Chocolate Is Good For You!Written by Janette Blackwell
Great news on chocolate front! Chocolate is good for you. Under certain circumstances.
Katherine Tallmadge, spokesperson for American Dietetic Association, says, in February 9, 2005, WASHINGTON POST, that “cacao, or cocoa beans, contain ‘flavanols,’ naturally occurring plant compounds also found in tea, red wine, and apples. Their properties have been studied as heart disease inhibitors.”
Carl L. Keen, chair of department of nutrition at University of California, Davis, states in same article that “the flavanols in cocoa help maintain a healthy vascular system. They reduce blood clotting -- an aspirin like effect -- reduce oxidative damage and improve blood flow.”
Unfortunately flavanols in chocolate are bitter and are mostly removed from processed chocolate. The level decreases with each step, from bean to cocoa powder, and ultimately to a finished product. But big manufacturers like Nestle and Mars Inc.(producers of M&Ms) are working on chocolate items that are -- what else? -- good for you. We can soon expect chocolate bars and candies that advertise their high level of flavanols. In meantime, only product that states its flavanol level is Mars’ Dove Dark Chocolate, which has 150 mg. in 1.3 oz., a high level. It also has 200 calories. We live in an imperfect world.
While we’re waiting for more high-flavanol products, Ms. Tallmadge recommends unsweetened cocoa powder, but not alkalized “Dutch processed” kind, which has had its flavanols reduced. Next in desirability is semisweet or bittersweet chocolate with a high cocoa percentage. Some chocolates contain as much as 70 percent cocoa, but they can have as little as 35 percent. The percent of cocoa in milk chocolate can be even lower, and she does not recommend it. She says, “I recommend cocoa or an ounce per day of dark chocolate, which may be about 110 to 150 calories, depending on chocolate. Any more than that and you’re probably going to take in too many calories for weight control.”
Ultrasound and Physical Therapy: An IntroductionWritten by Jim Doree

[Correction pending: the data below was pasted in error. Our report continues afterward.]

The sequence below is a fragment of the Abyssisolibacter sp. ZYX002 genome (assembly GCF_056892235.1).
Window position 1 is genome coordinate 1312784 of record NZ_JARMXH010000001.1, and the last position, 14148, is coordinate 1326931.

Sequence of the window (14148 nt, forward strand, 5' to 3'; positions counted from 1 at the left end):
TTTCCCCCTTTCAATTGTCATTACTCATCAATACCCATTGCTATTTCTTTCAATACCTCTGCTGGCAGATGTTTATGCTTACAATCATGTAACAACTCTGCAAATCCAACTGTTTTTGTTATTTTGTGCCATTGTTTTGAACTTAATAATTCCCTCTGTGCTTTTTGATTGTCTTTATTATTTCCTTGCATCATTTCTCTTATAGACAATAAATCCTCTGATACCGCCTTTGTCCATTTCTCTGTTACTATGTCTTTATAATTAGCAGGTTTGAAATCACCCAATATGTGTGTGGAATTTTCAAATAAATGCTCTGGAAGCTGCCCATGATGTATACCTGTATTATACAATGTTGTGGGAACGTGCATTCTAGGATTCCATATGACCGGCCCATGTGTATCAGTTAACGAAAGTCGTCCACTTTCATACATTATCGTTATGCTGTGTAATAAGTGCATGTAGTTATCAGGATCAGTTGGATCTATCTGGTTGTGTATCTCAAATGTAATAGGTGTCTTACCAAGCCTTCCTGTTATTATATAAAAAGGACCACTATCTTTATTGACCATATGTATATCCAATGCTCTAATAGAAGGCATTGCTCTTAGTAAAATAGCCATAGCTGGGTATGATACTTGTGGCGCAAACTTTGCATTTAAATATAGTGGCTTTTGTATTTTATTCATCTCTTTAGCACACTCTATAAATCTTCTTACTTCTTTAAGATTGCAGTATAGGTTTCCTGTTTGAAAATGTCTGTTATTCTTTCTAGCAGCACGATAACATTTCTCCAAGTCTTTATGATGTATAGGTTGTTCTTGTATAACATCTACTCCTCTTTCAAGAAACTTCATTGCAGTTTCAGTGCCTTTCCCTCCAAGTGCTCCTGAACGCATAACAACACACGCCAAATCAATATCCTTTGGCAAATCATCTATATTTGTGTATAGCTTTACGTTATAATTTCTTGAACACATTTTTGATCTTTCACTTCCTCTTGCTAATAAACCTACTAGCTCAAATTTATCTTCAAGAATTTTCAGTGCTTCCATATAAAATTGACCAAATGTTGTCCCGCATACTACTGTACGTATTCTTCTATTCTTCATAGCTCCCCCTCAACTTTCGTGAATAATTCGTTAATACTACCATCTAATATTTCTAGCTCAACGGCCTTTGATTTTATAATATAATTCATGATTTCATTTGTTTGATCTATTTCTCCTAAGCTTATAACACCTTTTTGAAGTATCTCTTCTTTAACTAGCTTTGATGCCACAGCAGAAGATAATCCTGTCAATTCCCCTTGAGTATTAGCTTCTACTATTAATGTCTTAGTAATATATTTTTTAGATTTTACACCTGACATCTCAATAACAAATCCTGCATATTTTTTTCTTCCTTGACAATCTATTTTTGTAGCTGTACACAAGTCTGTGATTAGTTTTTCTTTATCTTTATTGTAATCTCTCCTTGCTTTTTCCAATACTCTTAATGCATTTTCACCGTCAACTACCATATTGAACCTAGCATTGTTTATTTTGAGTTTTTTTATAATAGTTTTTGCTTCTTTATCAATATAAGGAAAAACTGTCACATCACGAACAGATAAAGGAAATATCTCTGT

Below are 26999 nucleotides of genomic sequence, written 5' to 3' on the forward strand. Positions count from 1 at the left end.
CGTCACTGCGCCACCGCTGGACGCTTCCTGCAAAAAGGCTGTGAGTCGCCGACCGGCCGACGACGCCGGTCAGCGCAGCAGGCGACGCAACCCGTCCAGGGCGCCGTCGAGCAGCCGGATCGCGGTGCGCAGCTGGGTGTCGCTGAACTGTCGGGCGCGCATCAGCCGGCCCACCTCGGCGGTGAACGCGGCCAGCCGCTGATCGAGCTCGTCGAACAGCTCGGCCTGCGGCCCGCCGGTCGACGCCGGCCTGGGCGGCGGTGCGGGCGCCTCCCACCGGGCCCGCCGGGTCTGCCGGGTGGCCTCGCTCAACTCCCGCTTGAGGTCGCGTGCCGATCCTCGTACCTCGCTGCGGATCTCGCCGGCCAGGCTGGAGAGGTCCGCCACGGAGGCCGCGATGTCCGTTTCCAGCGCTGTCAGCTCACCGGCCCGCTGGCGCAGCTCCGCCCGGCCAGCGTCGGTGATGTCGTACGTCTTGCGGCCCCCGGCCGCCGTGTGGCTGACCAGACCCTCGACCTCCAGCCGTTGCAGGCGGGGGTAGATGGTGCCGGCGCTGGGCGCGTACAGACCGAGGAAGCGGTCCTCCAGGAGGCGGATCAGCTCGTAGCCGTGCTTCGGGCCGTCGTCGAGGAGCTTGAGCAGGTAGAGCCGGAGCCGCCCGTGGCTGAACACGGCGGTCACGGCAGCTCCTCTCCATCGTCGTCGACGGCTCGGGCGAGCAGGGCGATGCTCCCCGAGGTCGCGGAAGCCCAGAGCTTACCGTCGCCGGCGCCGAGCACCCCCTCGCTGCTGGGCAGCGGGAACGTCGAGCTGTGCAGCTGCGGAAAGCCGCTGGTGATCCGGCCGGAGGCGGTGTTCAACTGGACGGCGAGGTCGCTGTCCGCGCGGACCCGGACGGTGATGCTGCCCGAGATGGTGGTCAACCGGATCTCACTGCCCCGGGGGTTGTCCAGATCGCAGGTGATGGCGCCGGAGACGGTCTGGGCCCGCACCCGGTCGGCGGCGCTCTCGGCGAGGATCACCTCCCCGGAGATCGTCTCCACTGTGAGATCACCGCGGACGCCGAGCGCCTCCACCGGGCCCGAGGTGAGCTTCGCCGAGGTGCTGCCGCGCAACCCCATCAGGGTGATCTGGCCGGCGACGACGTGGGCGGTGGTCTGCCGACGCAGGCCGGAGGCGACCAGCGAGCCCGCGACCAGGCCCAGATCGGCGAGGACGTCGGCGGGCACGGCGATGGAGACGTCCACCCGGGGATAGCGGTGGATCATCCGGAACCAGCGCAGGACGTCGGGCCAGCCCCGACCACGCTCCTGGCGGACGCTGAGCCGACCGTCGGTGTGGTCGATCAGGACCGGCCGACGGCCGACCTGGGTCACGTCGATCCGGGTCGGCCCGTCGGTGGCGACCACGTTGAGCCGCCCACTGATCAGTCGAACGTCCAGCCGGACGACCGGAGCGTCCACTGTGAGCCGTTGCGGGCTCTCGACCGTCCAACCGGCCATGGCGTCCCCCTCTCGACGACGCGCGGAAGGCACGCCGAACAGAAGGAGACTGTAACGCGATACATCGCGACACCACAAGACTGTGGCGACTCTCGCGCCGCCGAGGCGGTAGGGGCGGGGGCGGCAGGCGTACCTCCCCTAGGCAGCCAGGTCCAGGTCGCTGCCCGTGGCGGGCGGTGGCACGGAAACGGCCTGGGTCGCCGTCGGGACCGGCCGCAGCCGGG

Ultrasound is a therapeutic modality that has been used by physical therapists since 1940s. Ultrasound is applied using a round-headed wand or probe that is put in direct contact with patient's skin. Ultrasound gel is used on all surfaces of head in order to reduce friction and assist in transmission of ultrasonic waves. Therapeutic ultrasound is in frequency range of about 0.8-1.0 MHz.
The waves are generated by a piezoelectric effect caused by vibration of crystals within head of wand/probe. The sound waves that pass through skin cause a vibration of local tissues. This vibration or cavitation can cause a deep heating locally though usually no sensation of heat will be felt by patient. In situations where a heating effect is not desirable, such as a fresh injury with acute inflammation, ultrasound can be pulsed rather than continuously transmitted.
Ultrasound can produce many effects other than just potential heating effect. It has been shown to cause increases in tissue relaxation, local blood flow, and scar tissue breakdown. The effect of increase in local blood flow can be used to help reduce local swelling and chronic inflammation, and, according to some studies, promote bone fracture healing. The intensity or power density of ultrasound can be adjusted depending on desired effect. A greater power density (measured in watt/cm2 is often used in cases where scar tissue breakdown is goal.
Ultrasound can also be used to achieve phonophoresis. This is a non-invasive way of administering medications to tissues below skin; perfect for patients who are uncomfortable with injections. With this technique, ultrasonic energy forces medication through skin. Cortisone, used to reduce inflammation, is one of more commonly used substances delivered in this way.